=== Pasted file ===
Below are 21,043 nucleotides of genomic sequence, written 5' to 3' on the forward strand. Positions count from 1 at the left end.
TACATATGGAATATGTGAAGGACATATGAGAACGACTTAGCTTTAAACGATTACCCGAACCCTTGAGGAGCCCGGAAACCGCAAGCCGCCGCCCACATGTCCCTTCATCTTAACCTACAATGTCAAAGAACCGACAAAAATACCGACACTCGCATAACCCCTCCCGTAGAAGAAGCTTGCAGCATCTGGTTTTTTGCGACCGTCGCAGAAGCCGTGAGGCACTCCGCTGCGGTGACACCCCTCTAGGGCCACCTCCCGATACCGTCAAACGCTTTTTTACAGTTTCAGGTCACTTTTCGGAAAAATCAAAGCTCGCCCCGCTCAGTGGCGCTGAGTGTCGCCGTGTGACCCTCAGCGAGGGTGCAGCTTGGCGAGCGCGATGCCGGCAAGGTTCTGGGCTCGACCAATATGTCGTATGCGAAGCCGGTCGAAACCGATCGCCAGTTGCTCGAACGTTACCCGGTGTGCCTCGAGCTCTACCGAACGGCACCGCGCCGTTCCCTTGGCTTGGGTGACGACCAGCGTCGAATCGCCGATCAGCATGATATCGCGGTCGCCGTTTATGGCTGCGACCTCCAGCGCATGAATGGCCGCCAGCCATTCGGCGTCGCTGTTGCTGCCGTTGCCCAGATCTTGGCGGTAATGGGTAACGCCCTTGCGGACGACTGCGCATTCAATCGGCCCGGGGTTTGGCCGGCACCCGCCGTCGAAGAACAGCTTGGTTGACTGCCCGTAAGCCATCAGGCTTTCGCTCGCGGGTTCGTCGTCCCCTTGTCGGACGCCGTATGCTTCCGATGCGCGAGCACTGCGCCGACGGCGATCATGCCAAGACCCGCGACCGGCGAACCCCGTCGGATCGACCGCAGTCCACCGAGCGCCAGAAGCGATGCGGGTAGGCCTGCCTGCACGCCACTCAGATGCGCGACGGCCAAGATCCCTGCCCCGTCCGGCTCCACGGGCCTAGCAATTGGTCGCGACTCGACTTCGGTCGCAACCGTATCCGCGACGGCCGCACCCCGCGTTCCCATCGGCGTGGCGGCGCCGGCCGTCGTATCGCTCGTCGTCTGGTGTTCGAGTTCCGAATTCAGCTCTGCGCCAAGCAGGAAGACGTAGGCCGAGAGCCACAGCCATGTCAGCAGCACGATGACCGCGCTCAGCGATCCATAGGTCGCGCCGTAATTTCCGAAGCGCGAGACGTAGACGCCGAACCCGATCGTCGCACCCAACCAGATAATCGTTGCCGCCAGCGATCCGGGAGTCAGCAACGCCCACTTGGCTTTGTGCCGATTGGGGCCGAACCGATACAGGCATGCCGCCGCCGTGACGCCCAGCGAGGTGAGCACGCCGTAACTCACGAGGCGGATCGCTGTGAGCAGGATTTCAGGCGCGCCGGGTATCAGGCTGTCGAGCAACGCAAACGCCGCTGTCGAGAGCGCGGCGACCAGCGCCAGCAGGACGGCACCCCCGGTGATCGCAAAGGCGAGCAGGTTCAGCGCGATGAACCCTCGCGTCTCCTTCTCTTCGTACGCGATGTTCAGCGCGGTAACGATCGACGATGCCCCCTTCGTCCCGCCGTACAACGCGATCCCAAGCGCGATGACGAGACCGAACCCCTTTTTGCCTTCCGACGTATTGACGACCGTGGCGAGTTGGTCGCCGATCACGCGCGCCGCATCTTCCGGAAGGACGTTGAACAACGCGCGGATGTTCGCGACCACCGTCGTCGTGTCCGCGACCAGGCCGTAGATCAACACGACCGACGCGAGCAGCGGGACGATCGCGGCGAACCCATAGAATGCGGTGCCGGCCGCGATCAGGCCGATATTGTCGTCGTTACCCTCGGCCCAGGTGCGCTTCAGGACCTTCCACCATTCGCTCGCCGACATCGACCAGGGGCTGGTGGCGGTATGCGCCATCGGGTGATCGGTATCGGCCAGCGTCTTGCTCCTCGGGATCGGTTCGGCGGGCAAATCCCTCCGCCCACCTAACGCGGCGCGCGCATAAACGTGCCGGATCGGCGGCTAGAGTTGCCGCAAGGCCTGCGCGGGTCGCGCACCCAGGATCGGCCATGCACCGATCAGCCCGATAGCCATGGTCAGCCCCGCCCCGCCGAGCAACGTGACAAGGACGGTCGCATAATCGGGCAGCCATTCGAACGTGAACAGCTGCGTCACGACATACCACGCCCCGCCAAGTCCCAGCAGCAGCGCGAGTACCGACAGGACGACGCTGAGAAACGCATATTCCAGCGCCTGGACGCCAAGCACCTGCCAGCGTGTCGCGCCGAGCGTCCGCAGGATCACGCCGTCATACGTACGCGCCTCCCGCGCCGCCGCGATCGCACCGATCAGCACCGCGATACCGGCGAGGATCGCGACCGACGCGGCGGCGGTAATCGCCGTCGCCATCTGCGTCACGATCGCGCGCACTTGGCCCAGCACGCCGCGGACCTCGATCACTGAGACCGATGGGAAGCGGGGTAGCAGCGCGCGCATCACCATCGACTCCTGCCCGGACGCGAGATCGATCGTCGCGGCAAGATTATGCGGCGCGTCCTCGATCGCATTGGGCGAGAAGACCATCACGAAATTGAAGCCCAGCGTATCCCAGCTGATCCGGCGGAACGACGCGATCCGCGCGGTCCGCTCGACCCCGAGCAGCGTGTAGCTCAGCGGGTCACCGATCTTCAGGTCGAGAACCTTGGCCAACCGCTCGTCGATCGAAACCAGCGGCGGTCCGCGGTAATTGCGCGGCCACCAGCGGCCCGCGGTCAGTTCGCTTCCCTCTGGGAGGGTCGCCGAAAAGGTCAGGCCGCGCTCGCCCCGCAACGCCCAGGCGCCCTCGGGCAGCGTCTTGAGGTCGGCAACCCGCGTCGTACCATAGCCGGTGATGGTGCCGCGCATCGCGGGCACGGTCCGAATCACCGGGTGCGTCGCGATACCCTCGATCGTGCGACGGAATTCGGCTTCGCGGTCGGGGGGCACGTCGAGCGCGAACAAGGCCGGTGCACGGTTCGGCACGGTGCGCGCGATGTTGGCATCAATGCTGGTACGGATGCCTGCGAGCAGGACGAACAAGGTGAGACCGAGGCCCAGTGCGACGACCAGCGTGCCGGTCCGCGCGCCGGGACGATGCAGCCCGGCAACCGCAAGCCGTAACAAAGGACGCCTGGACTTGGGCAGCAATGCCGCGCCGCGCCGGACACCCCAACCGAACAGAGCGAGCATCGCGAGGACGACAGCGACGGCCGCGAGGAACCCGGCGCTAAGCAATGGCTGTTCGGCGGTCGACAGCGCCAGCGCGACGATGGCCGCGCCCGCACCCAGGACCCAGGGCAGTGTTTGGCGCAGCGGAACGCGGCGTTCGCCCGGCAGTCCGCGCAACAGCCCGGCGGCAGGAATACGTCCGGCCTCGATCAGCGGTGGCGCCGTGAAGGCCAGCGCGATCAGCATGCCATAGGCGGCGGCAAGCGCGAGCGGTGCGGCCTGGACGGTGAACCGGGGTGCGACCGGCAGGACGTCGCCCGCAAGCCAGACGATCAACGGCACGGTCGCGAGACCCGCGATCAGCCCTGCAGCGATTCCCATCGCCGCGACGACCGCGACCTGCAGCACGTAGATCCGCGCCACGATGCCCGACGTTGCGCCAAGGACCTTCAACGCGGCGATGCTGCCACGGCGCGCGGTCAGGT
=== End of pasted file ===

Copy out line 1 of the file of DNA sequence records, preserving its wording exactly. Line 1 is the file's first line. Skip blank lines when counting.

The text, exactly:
Below are 21,043 nucleotides of genomic sequence, written 5' to 3' on the forward strand. Positions count from 1 at the left end.